Funny, isn’t it. I look for such confrontation. I love it.

          • In reply to #16 by aquilacane:

            In reply to #13 by Nitya:

            >

            Funny, isn’t it. I look for such confrontation. I love it.

            So do I …at times. I like to chose my battles. Normally I’d have to psych myself up first. :-)

        • In reply to #12 by phil rimmer:

          think the alignment is with the religious and the conservative sentiments rather than any natural alignment between atheism and the left, though the end result is the same. This is because of the overlap of moral values regarding, authority, loyalty and purity.

          This is why there are so few of the ‘Ayn Rand’ types out there. It’s not a good fit. No doubt there are many conservative atheists ( it would be surprising if there were not) but I suspect that they tend to ‘believe in belief’.

          Abandon them at your peril

          I guess we need to stick together on this one and leave it to the politicians to fight the political battles ( though like you, I find this area very frustrating.)

          • In reply to #23 by Nitya:

            In reply to #12 by phil rimmer:

            Conservative atheists may be the very conduit for draining the religious swamp. You are surely correct in thinking they may be prone to believe in belief, especially as they may lay store in the innate virtues of authority and loyalty, both got from unquestioned beliefs. Their proclivity for authority and loyalty must be engaged by a commitment to reason to be tamed (as all our sentiments should be). What authority, and loyalty to whom, are their struggles.

            I have several times argued that right wing atheists have a longer journey to get here and any discouragement to take the first step, as Atheism plus was keen to do, and as Dan is perhaps inadvertently doing here, is shooting Atheism in the foot.

            In making this site welcoming to all voices with an interest in Atheism, science and reason, I urged we shouldn’t presume who feels excluded and voiceless…

            Besides, if we can all agree to abide by the authority of evidenced reason and the fact of our differing sentiments we can perhaps negotiate down their wild overuse of Kragle, the very essence of conservatism. (Sorry, you’ll have to watch the Lego Movie for that one. No spoilers from me.)

  2. Every time I read articles like this I get more and more convinced that the term ‘atheism’ is in itself a peril. On the one hand the religious put atheism on par with satanism, Nazism and other evils of this world. On the other atheists are fighting with each other about who has the right to claim this term as their own, of course promoting their own exclusive definitions. In both cases, this term seems to do more harm than good.

    Yes, I understand why this term is so popular. It attracts attention. It’s understandable that new movements that want to gain popularity want to call themselves atheists. I mean, who would invite a bunch of secularists or rationalists to the morning show? Call yourself an atheists and suddenly people are interested. But, this comes with at price and I think the harm this strategy causes, in the long term by far outweighs the potential positive short term benefits.

  3. Grouping people together because of what they don’t believe? Nonsense. Believing in Secularism, Naturalism, Free speech, Free thinking, Humanism etc. OK. Redefining Atheism to mean any of the later is irrational. Remember, the Primal Atheist is a new born child. He/she has learnt any ‘isms’ yet.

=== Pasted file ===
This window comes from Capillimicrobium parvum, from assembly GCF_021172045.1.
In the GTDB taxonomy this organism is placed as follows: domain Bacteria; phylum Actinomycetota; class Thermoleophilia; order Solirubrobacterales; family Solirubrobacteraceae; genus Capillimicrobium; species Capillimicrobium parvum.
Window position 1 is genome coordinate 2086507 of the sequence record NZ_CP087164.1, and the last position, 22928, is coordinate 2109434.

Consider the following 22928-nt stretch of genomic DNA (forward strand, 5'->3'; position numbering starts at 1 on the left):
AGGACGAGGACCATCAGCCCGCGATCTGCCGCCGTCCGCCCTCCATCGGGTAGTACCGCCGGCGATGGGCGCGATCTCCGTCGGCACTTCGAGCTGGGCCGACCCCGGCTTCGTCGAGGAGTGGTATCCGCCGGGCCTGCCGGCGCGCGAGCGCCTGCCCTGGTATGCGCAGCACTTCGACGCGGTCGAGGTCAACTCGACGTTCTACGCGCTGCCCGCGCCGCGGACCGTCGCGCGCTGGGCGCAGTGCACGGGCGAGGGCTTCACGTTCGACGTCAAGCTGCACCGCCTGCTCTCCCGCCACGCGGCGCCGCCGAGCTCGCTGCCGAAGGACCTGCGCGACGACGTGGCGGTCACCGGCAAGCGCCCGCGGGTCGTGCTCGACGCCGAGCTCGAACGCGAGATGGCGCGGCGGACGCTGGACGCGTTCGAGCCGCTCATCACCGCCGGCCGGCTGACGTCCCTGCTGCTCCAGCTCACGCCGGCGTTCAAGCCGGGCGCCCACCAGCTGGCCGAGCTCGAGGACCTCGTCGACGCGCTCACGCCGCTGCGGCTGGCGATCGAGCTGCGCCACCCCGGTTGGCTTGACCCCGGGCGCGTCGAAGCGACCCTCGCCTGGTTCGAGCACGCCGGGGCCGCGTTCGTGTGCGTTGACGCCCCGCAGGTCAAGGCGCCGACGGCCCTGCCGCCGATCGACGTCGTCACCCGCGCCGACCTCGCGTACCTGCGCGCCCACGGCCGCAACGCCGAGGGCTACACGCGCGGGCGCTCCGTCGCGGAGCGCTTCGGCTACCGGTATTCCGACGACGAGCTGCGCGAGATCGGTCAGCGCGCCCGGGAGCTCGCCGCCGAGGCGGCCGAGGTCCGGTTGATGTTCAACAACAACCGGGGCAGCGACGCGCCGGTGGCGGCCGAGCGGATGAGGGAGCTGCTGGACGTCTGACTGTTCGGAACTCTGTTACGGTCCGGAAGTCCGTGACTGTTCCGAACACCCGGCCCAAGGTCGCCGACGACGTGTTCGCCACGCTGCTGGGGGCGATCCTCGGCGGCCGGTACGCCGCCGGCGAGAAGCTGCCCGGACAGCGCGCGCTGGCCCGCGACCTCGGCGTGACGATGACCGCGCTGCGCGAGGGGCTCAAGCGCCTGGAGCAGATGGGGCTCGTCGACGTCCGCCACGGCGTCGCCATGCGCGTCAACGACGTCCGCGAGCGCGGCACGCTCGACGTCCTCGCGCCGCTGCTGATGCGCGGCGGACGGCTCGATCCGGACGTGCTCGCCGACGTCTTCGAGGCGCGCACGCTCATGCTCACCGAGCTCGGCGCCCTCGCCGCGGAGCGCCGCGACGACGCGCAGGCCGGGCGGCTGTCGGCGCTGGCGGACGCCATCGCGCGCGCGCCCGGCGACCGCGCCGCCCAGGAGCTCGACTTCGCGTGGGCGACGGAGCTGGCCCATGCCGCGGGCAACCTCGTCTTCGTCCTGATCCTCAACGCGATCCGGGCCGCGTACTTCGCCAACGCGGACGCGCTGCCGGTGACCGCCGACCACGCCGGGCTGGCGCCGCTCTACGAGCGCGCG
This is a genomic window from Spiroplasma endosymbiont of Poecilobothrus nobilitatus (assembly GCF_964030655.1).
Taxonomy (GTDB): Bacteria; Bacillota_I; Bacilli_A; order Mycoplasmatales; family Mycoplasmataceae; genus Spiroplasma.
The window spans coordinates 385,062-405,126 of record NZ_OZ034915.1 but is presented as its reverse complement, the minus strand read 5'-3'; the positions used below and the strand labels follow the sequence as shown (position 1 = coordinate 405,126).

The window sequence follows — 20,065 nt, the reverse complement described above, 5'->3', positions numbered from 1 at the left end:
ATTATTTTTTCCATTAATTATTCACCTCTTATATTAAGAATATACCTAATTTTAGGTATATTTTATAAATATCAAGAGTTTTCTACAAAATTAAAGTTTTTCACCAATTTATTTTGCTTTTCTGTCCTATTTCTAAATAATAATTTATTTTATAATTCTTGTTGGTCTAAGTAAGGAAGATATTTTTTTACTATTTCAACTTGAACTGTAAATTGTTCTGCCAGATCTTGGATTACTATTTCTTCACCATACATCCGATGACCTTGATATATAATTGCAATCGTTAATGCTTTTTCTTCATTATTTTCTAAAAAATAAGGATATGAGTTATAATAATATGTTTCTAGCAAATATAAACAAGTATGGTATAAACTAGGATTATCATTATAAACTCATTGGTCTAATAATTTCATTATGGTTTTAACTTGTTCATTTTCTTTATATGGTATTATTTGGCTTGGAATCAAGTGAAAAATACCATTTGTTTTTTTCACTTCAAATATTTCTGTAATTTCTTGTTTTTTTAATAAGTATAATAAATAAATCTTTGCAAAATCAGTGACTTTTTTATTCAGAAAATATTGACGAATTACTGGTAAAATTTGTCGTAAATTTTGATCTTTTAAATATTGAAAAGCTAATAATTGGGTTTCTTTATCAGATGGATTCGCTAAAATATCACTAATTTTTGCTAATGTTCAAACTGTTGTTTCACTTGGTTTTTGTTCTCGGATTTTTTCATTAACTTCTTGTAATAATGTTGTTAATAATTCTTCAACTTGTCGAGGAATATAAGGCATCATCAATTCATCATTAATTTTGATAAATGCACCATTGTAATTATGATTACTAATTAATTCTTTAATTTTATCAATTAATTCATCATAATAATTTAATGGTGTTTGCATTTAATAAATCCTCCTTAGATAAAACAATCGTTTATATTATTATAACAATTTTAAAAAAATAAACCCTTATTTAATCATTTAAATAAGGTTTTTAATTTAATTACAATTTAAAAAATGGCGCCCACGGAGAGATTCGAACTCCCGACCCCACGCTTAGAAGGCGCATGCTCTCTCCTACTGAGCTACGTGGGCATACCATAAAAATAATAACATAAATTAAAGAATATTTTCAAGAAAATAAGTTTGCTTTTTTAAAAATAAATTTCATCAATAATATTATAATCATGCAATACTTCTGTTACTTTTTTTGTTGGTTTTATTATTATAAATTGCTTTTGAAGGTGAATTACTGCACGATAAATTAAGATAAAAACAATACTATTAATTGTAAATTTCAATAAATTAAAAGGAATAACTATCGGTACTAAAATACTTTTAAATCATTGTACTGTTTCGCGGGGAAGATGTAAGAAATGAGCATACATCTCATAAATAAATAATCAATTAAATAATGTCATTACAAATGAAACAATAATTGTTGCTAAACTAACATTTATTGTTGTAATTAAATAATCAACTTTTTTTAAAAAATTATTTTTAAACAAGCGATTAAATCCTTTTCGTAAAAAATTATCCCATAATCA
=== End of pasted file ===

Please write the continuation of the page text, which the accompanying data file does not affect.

4. Geez I dunno. I’m an atheist AND a conservative. Apparently that makes me a rare SOB. I always thought that science was the best defence against the religious.

    I am curious though …are there any conservative athiest groups out there?

    I believe it was Winston Churchill who said, “”Any man who is under 30, and is not a liberal, has no heart; and any man who is over 30, and is not a conservative, has no brains.”

    Well, I’m an old geezer,(well over 50 trips around the sun and still kicking), and have to say, Churchill had a point. Perhaps not a great one, but a point none-the-less.

    • In reply to #6 by holysmokes:

      Geez I dunno. I’m an atheist AND a conservative. Apparently that makes me a rare SOB. I always thought that science was the best defence against the religious.

      I am curious though …are there any conservative athiest groups out there?

      I believe it was Winston Churchill who said, “”Any man who is un…

      I’m a conservative and a Liberal and all other forms of ives and als. It just depends what the hell we’re talking about. To be one or the other is completely irrational, which is why I don’t vote for people who represent a political party, which is difficult. There hasn’t been an independent run in my riding ever. When a person with a good plan comes out to represent the people in their riding, I’ll consider them. At the moment; however, they all represent their party and I don’t give a shit about their party.

    • In reply to #6 by holysmokes:

      >

      I believe it was Winston Churchill who said, “”Any man who is un…

      Ummm, no, not Churchill, a bit vague as to origin, Bismarck most probably, picked up by many, but not Churchill. Sorry.

  5. “Many people want to call this movement by many names, humanism, secularism, skepticism, or your choice of label that strategically avoids the word atheist, but when your movement is made up of at least 99% atheists, guess what, you have an atheist movement.”

    Sorry, but this is ignorant bullshit (and I stopped reading at this point).

    I am what I am. I am not, solely by virtue of someone else’s arbitrary pigeon-holing, going to be co-opted into any kind of movement, political party or – dare I say – evangelical religion that I have not freely decided to join.